With temperatures consistently above 110 degrees in June, Arizona offers a warm welcome to those brave enough to visit during the summer months. After your first complaint, Arizona residents are quick to follow up with, “but it’s a dry heat.” Yes, yes, it is and so is an oven. When you can fry an egg on the sidewalk (which I have done successfully) and listen to your skin sizzle like bacon, you too will agree, it’s hot. While this climate can be unforgiving during the day, the desert offers three unexpected reminders that teach powerful lessons on personal growth.
Saguaro Cactus Blossom: There is little else that can compare with a hike through the mountainous desert only to find local wildflowers or better yet, cacti in bloom. Cactus is a prickly plant not unlike many of us from time to time. However, if you are patient and take time to look, once a year, cacti produce beautiful flowers that generally last no more than twenty-four hours. These flowers have a sweet fragrance and along with them provide a reminder that while the plant is covered with dangerous spines, every year it also offers beautiful flowers.
At times, life can be very much like the spines on a cactus. There are challenges we have to face and overcome. Eventually, the lessons we learned along the way offer rewards and a satisfaction that we would never have experienced if it weren’t for the struggles. The next time you see a cactus in the middle of the hot desert, just remember that once a year a beautiful flower blooms to remind us that we are stronger because of what we endured.
Creosote Bush: This plant has many characteristics that allow it to adapt to the harsh environment. The creosote bush is common throughout western North America and if you have spent any time in Arizona, you probably saw several of them. The creosote bush is unique because over time it has developed qualities that allow it to outcompete other desert plants given the right opportunities. One of its adaptable characteristics is the ability to grow in various shapes depending on its needs and based on its surrounding.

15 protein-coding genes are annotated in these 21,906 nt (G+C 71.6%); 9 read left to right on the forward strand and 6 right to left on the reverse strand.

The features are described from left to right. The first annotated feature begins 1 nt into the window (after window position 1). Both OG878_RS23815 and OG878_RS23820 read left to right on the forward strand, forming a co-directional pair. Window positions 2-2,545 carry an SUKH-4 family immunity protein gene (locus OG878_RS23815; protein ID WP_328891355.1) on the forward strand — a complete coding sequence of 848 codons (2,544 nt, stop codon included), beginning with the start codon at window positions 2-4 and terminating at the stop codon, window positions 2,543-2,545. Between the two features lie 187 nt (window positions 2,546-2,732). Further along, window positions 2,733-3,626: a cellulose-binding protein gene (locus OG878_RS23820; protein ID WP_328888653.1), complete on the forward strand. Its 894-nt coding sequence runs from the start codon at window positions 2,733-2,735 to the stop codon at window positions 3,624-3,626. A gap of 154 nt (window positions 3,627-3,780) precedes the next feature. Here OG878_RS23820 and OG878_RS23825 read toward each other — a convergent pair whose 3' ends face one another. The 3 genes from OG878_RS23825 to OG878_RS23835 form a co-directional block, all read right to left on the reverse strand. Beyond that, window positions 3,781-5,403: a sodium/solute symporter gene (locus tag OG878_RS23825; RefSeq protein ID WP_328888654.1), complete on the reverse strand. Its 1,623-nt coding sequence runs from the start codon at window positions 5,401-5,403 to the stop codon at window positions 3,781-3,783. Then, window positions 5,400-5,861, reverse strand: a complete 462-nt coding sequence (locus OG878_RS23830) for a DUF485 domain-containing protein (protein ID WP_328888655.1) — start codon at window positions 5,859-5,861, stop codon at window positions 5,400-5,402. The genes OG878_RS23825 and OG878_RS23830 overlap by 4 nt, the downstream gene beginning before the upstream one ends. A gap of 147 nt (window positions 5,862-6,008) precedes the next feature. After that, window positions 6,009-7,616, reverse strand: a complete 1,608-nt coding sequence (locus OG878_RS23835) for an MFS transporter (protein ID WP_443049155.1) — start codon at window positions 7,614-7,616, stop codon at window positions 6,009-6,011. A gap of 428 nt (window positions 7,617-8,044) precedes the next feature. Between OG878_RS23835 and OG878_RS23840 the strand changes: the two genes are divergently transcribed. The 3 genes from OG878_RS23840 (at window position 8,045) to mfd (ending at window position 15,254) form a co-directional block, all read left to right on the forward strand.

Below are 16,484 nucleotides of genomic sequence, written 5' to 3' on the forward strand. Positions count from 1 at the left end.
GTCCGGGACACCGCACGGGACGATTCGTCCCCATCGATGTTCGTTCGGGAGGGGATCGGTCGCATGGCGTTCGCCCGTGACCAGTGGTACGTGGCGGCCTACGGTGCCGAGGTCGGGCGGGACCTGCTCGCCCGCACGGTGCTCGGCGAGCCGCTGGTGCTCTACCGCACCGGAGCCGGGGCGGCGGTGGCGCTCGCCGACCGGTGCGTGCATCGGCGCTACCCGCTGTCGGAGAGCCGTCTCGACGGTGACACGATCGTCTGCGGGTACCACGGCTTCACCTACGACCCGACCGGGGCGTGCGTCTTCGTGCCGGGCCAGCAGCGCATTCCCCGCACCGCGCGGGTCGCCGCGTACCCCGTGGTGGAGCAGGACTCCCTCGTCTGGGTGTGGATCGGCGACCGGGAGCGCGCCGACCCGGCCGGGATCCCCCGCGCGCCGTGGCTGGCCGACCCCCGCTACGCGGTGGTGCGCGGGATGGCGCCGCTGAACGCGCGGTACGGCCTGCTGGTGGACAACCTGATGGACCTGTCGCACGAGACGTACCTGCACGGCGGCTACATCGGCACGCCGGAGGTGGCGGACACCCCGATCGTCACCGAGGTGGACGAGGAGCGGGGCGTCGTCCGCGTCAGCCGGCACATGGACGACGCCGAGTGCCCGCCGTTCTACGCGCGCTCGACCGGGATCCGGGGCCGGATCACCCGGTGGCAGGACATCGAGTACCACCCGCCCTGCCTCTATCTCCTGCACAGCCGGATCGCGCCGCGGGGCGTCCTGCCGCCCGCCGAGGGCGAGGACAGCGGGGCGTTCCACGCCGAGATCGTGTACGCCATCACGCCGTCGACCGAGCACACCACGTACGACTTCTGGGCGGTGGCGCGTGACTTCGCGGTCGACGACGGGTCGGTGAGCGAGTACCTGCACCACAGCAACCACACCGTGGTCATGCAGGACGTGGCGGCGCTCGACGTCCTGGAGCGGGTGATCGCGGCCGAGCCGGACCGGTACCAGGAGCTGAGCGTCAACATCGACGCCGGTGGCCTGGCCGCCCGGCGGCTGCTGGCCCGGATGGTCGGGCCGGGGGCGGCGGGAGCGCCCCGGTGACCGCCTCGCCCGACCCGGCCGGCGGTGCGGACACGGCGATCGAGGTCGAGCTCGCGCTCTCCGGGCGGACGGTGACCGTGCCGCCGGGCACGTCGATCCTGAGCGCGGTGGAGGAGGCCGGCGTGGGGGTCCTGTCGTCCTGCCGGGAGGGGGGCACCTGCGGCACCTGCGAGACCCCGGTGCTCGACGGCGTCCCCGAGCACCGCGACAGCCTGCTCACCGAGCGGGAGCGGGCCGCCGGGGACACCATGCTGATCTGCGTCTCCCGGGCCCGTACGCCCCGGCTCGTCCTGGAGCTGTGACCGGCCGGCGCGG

For example, a creosote bush can grow in a cone shape to allow limited rain water to travel down the center to its core root structure to better absorb moisture. The creosote bush can also grow in an upside-down bowl shape which offers protection to other plants and animals. The plants and animals provide the creosote bush with increased nutrients for the surrounding soil. The second characteristic is less about adaptability and more just my favorite. After a punishing heat, there is nothing more refreshing then a desert rain. The creosote bush contains a variety of oils that produce an intoxicating smell following a monsoon downpour.
Just like the creosote bush, we all need to adapt to our environments. Everyone encounters times when we dream of something more than what we have and it is not selfish. We desire to improve professionally, work harder on personal relationships, or (gasp) focus on bettering ourselves. It requires an honest and humbling look into our own lives and an admission that we are not perfect. The creosote bush is not pretty. It is unassuming and very much looks like a weed. However, it embodies a determination to survive even in the most unpleasant of circumstances. The creosote bush is able to adapt to its environment and thrive because it seeks out opportunities to use what it has to make a positive impact.
Sunsets: Keeping Arizona calendar companies in business one picture at a time. To some people, the desert is beautiful. To others, it is a landscape filled with shades of brown dirt that offers a home to lizards, scorpions, and jumping Chollas (another one of the deserts fun jokes). However, after a long day full of hot sunshine, you can look up and see a desert sky painted in hues of red, orange, and purple. Arizona sunsets offer a healing beauty all their own. Every sunset is different based on the amount of light filtered by the atmosphere and the size of the particles floating around in the air. They are a reflection of the day that is coming to a close.
Sunsets are unique and their coloring is dependent on a variety of external factors. We are much the same way. Our outlook on life, opinions, and perspectives are shaped by external forces and how we process this information. We are all flawed and imperfect. Likely, many of us reflect on our day and can create a list of all the things we could have handled better, approached differently, or responded to more thoughtfully. At the end of the day, the beauty of our lives rests in the reflection we see. We should not strive to be perfect, but we should challenge ourselves to be a better version tomorrow.
Arizona is not my favorite place to live, but it holds some people, experiences, and characteristics that have shaped who I am and would never trade. The desert teaches me new lessons every time I visit. We need to look past the spines to see the flowers, look beyond the weeds to see the refuge, and look through the dust to see the beauty. In the middle of what some consider scorched earth are reminders of the dreams that become realities when the strength of human spirit adapts to a harsh environment and, ultimately, becomes better in the end.
"Twenty years from now you will be more disappointed by the things that you didn't do than by the ones you did do. So throw off the bowlines, sail away from the safe harbor, catch the trade winds in your sails. Explore. Dream. Discover." ~ Mark Twain
What renews your spirit and makes you better?